Besides, plundering dragon-hordes, while exciting, is only fun as long as it doesn’t become routine. The same goes for magic swords; when they go from “marvelous wonders!” to “and you’ll be needing at least a +3 at your level, may I suggest something from our Wayland Smith line of enchantments Sir?” your setting – and game – has really lost something.

Perhaps fortunately, unless your party is powerful enough to go into the infernal planes to assault “Harkold”, this particular adventure doesn’t really provide masses of gold, jewels, and magic, although parties with less ethics may be able to grab some artwork, goods, sacred temple vessels, and slaves. More likely rewards in Ridmarch include:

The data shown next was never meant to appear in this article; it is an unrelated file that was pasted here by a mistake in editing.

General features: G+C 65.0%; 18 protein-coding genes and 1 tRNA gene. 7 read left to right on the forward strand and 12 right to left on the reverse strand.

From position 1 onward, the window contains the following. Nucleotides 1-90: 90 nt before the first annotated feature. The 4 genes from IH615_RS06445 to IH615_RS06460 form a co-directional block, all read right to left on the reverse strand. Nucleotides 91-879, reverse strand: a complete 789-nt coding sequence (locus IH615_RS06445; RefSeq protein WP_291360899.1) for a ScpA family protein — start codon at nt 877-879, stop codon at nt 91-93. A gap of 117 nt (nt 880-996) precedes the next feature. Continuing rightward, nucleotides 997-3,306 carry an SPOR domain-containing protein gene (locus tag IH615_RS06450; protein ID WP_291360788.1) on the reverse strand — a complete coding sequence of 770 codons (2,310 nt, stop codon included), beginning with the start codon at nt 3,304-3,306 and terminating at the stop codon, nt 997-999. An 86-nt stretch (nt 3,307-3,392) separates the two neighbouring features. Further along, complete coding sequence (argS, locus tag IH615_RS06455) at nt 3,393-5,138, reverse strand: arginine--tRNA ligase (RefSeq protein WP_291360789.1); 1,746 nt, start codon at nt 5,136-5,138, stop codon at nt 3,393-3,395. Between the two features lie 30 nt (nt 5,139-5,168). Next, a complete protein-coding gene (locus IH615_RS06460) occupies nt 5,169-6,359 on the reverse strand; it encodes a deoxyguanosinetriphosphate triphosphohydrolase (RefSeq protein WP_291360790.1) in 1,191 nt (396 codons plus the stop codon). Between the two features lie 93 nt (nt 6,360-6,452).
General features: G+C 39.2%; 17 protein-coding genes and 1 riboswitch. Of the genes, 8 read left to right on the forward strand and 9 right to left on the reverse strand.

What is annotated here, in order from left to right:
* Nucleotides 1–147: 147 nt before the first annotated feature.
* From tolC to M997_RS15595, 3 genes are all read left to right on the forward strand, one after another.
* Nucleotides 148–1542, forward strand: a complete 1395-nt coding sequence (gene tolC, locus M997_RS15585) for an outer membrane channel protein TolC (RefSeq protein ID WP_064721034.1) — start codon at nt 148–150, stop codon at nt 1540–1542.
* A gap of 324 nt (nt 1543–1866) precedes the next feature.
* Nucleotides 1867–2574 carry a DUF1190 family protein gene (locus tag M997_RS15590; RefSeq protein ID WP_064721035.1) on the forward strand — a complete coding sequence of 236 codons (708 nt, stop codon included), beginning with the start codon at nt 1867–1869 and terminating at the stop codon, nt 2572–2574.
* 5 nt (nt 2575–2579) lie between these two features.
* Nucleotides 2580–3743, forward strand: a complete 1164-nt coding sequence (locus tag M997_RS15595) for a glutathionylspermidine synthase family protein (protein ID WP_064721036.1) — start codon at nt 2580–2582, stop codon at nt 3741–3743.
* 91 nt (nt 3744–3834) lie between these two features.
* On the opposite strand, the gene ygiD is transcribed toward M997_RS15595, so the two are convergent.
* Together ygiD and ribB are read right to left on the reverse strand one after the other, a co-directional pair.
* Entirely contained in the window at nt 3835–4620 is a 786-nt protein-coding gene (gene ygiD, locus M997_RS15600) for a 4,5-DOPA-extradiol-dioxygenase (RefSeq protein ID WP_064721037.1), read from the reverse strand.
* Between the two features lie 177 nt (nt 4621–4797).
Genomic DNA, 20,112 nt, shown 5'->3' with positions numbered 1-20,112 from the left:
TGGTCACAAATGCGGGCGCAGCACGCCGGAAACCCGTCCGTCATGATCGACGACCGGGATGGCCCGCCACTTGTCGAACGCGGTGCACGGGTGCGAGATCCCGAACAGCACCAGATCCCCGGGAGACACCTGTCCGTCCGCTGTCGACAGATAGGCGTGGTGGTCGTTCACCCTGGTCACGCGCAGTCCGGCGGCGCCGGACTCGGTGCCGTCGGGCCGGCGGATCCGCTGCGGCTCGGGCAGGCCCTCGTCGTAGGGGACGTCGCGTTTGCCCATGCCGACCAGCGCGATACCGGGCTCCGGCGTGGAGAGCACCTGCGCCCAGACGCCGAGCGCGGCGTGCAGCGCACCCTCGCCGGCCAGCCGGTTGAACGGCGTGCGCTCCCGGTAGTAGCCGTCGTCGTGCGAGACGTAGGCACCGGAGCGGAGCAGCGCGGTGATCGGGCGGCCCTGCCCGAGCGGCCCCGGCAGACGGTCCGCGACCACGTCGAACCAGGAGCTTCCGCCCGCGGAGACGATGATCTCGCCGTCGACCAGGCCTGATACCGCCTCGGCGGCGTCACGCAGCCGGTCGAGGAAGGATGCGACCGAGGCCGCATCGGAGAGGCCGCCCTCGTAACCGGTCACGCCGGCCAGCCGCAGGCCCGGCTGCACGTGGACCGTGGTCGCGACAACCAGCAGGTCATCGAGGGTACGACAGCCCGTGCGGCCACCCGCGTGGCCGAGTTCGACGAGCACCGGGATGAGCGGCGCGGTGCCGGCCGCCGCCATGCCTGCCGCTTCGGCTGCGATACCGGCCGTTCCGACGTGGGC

• Honors and Ego-Stroking: Rank, titles, and social status are always impressive, often come with special legal privileges, and greatly enhance what you can get away with – whether it’s excusing a brawl in the streets, charging excessive fees for your services, or asking for special favors. Public recognition, local lordlings willing to help you out, and portrayals of yourself and your heroic deeds may be less portable than gold – but they are also less perishable. Get yourself a few medals, and perhaps the “key to the city”, and you can impress people with your heroic credentials across the multiverse. Having bards sing your epic may not sound very useful – but when you need to get into some noble’s party, it may prove pretty handy after all.